Vedic Mathematics Seminar: Contribution of Mahaviracharya to Mathematics
Class: XI Sc.
Sarawati Vidya Mandir, Damanjodi
Name of the participant: Bikash Mahapatra
Guide Teacher: Mr. M. S. Panda, PGT- Mathematics,
S.V.M, NALCO, Damanjodi
SIGNATURE OF THE PRINCIPAL SIGNATURE OF GUIDE TEACHER SIGNATURE OF PARTICIPANT
Contributions of Mahaviracharya to Mathematics
Mahavira was 8thcentury (c. 800–870) Indian mathematician (Jain) from Gulbarga who asserted that the square root of a negative number did not exist. He gave the sum of a series whose terms are squares of a arithmetical progression and empirical progression and empirical rules for area and perimeter of an iliipse. He was patronised by the great Rashtrakuta king Amoghavarsha Nrupatunga.
Mahavira was the author of Ganit Sara Sangraha. He separated Astrology from Mathematics. He expanded on the same subjects Arybhata and Brahmagupta had worked on, but he expressed them more clearly.
He is highly respected among Indian mathematicians, because of his establishment of terminology for concepts such as equilateral and isosceles triangle, rhombus, circles and semicircle. Mahavira’s eminence spread all over south India and his books proved inspirational to other mathematicians in South India. It was translated into Telugu by Pavaluri Sanganna as Saara Sangraha Ganitam.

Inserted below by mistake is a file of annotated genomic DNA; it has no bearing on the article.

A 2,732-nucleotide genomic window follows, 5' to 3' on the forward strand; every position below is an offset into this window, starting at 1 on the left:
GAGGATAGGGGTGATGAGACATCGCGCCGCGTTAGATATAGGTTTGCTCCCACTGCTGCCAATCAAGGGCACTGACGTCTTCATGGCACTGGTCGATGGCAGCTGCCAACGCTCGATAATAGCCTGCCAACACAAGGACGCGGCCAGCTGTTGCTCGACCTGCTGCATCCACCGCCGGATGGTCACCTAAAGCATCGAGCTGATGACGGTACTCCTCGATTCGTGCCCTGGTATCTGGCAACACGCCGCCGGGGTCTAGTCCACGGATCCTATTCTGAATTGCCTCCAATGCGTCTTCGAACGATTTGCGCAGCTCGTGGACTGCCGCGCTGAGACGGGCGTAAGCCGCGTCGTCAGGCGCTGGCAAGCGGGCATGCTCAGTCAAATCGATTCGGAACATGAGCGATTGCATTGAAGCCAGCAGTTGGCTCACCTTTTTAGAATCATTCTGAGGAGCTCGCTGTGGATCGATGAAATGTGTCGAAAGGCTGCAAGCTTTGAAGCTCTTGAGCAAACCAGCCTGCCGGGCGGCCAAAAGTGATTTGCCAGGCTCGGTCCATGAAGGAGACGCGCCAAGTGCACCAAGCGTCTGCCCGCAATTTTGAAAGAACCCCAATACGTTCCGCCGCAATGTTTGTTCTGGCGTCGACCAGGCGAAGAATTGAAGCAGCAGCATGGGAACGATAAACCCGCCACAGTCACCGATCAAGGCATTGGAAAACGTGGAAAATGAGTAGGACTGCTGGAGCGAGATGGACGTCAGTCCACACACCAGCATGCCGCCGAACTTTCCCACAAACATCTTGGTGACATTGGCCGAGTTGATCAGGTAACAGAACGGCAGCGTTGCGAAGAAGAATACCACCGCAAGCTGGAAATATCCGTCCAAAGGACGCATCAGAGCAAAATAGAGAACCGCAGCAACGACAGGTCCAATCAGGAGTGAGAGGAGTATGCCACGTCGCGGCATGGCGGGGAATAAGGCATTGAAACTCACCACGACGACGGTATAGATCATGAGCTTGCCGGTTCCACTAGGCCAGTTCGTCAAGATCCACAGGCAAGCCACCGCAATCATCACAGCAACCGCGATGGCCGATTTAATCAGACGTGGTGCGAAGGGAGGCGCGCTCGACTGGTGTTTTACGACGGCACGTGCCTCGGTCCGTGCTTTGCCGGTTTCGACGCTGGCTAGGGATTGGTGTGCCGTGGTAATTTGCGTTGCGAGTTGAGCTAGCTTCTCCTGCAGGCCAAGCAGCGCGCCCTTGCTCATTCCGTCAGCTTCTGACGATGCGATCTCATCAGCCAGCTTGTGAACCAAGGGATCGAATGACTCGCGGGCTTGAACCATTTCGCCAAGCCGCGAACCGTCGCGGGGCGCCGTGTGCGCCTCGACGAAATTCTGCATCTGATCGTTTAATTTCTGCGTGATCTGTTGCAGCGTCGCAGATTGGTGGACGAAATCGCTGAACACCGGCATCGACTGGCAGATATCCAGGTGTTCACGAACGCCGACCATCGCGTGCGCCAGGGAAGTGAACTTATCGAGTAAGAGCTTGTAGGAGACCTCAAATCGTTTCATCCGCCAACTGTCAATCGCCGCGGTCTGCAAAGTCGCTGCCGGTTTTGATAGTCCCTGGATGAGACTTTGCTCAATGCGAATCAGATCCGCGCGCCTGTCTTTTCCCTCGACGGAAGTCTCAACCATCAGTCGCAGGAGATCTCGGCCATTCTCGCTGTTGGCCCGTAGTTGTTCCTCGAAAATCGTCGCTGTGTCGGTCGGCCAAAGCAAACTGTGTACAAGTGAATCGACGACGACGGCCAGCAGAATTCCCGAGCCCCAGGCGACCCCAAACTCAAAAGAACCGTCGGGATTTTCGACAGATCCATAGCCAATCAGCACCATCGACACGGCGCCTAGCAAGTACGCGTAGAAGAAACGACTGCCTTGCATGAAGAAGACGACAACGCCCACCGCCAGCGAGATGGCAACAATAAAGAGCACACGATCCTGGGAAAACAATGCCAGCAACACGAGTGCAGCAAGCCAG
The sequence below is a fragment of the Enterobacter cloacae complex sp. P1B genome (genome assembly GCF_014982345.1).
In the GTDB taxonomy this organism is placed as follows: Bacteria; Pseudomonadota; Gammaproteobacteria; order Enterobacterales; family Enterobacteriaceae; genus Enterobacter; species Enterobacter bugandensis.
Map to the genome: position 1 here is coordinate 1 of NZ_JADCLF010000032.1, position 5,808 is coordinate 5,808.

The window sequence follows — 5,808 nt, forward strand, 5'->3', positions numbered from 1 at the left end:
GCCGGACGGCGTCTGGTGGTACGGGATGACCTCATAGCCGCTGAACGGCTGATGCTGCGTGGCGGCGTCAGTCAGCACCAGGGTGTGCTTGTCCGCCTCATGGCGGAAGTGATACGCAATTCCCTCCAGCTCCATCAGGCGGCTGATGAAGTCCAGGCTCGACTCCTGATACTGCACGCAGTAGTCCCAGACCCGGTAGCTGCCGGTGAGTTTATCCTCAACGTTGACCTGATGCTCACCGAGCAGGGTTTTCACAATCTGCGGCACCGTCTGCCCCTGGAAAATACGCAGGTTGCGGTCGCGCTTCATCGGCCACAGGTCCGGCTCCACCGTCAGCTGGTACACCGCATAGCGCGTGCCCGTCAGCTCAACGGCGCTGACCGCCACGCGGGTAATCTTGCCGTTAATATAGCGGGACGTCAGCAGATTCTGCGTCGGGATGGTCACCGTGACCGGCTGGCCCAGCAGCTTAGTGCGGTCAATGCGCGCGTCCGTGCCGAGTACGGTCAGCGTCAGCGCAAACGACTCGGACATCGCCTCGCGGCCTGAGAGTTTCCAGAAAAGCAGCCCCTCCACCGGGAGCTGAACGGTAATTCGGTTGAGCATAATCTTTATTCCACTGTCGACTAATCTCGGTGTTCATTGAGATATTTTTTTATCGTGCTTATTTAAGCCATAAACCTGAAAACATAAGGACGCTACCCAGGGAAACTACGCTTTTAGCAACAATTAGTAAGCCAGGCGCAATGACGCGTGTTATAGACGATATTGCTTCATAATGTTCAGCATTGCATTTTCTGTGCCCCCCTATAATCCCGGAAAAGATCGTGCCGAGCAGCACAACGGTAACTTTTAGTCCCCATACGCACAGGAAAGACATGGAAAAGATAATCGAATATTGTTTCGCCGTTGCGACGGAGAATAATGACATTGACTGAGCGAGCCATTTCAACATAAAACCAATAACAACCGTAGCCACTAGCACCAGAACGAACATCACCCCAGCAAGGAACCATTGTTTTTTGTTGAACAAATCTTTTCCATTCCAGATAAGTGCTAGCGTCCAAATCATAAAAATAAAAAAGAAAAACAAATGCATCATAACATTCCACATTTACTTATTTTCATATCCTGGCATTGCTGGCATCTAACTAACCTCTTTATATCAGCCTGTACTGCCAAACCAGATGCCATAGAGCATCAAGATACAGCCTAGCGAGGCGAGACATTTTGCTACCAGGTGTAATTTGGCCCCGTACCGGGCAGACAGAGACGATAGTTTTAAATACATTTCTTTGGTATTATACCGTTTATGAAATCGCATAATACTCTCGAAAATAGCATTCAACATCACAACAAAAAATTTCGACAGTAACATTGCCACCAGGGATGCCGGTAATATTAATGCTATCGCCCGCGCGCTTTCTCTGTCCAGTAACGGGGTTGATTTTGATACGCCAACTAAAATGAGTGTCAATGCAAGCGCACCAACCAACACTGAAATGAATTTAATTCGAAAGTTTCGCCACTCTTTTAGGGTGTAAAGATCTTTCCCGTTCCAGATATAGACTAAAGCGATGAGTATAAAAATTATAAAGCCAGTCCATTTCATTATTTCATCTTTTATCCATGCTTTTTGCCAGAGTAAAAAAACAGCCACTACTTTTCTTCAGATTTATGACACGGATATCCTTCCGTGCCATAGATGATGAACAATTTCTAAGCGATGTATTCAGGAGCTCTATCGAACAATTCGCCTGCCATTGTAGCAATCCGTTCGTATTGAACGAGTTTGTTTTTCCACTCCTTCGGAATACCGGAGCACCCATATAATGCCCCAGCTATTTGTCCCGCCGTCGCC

At the beginning of his work, Mahavira stresses the importance of mathematics in both secular and religious life and in all kinds of disciplines, including love and cooking. While giving rules for zero and negative quantities, he explicitly states that a negative number has no square root because it is not a square (of any “real number”). Besides mixture problems (interest and proportions), he treats various types of linear and quadratic equations (where he admits two positive solutions) and improves on the methods of Aryabhata I (b. 476). He also treats various arithmetic and geometric, as well as...